The Mental Warm Up

Most athletes recognise the importance of warming up. Even the casual Sunday league footballer will display a show of jogging or touching of toes before kick off in the knowledge that by doing so he will perform better and reduce the risk of injury, to a degree. However, warming up is more than just a physical process, performance is also increased by mentally and emotionally warming up.

This process may begin a few days in advance of an event or even 5 minutes before but mentally attuning is a skill that should to be developed and strengthened.

In contrast, lets compare those occasions in which you may have been running late and focussing on traffic or another external factors and upon arrival had to get immediately involved. Even if you are physically warm from jogging to the destination, in those first 5-10 minutes you’re usually distracted and sub maximal performance ensues.

Preparation is mental as well as physical.

So what should be focussed on when mentally attuning to an event or training session.

Venue – The place where you are to perform. Familiarity has a huge impact on performance and when attending a new venue distractions or external factors are in abundance. Mentally familiarising yourself with the venue beforehand will help attune your thoughts. Visualise your performance within the venue beforehand. If it’s a new venue get there early and visualise before or whilst warming up.

In 1982, the West German football team played England at Wembley. Not only did the organise a training session on the day before but also had a mock “Wembley Roar” playing on the speakers throughout. This familiarisation of venue is nowadays common practice for the elite athlete.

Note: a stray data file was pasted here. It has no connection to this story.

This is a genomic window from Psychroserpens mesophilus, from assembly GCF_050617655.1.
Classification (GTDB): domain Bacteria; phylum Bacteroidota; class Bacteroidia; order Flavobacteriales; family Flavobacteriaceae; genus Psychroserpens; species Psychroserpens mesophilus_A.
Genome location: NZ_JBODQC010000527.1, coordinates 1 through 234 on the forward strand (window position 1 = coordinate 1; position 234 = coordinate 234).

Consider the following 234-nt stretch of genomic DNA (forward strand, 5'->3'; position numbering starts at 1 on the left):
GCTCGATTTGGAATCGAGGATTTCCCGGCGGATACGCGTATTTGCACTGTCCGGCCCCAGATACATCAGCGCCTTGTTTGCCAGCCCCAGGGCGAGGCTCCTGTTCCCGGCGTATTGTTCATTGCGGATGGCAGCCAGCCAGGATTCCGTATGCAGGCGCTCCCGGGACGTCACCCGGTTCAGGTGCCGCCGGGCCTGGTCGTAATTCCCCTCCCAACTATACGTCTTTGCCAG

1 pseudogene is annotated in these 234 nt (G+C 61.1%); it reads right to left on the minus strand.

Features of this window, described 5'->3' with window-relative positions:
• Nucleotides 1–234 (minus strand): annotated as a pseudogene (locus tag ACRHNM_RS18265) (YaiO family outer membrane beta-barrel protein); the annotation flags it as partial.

Your Self – Your thoughts and feelings probably vary more on a day to day basis than your physical sensations. A golfer may spend his time at work thinking about his putting last week and spend his time on the green thinking about a deadline with work. For the majority of the time people are unaware that their thoughts are not present. Distracting thoughts are best recognised and put to one side to be addressed at a later time.

It is also important to tune to a certain level of emotion that is appropriate to the task at hand. For a powerlifter that level will be different to a ballet dancer and depending on the person and day, one level could be harder to achieve and maintain than another. The ability to tune in to that appropriate level is a key ability in mental toughness.

Other People – Performance is also affected by your relationship with other people, whether it’s opponents, teammates or coaches. Tuning in or getting on the same wavelength is a tricky process as one can easily benefit or hinder another. Recall a situation in which you were training well and by interacting with someone else you lost that focus you obtained, or a time another person has helped you attune to an appropriate mindset. By a shared conversation a collective group can provide an environment suitable for high performance.

Purpose – Why are you there? The most effective thought process to ‘tune in’ is recalling why you are in the situation in the first place. Recalling long term objectives, the importance of the current training or event and it’s place on the path to your goal is incredibly motivating. Effective goal setting is crucial to this. Focusing on mastery and process goals, such as your technique, helps lower the pressure associated with outcome goals (personal best’s and medals) and ultimately leads to a long term commitment.

Author: Adam Dehaty.